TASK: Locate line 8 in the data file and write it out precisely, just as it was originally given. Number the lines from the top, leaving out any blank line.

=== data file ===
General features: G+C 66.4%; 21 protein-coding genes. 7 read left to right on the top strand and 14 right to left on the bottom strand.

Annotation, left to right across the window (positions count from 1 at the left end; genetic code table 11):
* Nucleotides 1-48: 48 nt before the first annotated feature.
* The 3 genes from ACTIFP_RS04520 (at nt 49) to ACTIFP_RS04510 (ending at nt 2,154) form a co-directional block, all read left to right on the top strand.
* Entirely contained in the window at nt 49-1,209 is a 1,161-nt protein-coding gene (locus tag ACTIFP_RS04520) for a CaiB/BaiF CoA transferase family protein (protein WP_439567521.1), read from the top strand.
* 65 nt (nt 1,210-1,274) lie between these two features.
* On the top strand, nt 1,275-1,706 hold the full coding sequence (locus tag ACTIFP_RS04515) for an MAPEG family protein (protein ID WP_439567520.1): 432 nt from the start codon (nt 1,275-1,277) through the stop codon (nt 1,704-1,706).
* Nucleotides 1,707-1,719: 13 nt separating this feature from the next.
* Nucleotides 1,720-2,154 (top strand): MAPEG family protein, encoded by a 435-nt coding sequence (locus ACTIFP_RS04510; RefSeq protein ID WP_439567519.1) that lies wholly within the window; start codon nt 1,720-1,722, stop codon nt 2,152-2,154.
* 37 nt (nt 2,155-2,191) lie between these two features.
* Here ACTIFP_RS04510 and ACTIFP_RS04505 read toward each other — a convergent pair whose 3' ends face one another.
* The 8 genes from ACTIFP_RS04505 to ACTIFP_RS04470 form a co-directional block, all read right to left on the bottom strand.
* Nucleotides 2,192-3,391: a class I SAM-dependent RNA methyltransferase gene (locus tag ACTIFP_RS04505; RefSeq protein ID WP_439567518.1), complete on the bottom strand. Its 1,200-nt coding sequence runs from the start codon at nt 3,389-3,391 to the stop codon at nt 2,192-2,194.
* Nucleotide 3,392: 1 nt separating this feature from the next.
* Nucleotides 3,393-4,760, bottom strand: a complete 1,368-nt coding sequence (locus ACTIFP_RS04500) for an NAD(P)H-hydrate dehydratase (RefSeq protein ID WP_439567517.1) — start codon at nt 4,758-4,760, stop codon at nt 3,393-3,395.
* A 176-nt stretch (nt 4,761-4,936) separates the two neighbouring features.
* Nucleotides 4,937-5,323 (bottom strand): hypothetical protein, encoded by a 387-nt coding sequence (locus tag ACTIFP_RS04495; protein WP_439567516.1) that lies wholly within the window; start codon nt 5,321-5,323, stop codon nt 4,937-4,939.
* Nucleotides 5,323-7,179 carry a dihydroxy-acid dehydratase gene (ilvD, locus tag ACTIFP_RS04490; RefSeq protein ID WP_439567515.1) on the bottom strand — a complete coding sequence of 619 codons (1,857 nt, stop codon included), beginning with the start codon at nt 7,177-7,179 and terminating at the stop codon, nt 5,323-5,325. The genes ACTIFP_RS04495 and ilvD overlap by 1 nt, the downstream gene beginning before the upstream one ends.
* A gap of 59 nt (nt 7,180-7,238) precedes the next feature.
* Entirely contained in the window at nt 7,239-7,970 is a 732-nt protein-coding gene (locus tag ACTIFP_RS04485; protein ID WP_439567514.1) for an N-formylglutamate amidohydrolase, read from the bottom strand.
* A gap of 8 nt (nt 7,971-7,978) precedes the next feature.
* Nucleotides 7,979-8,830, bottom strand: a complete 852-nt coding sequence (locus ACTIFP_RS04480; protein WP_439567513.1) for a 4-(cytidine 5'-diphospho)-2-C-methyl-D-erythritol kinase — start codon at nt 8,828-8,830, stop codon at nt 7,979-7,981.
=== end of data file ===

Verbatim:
* Nucleotides 1,707-1,719: 13 nt separating this feature from the next.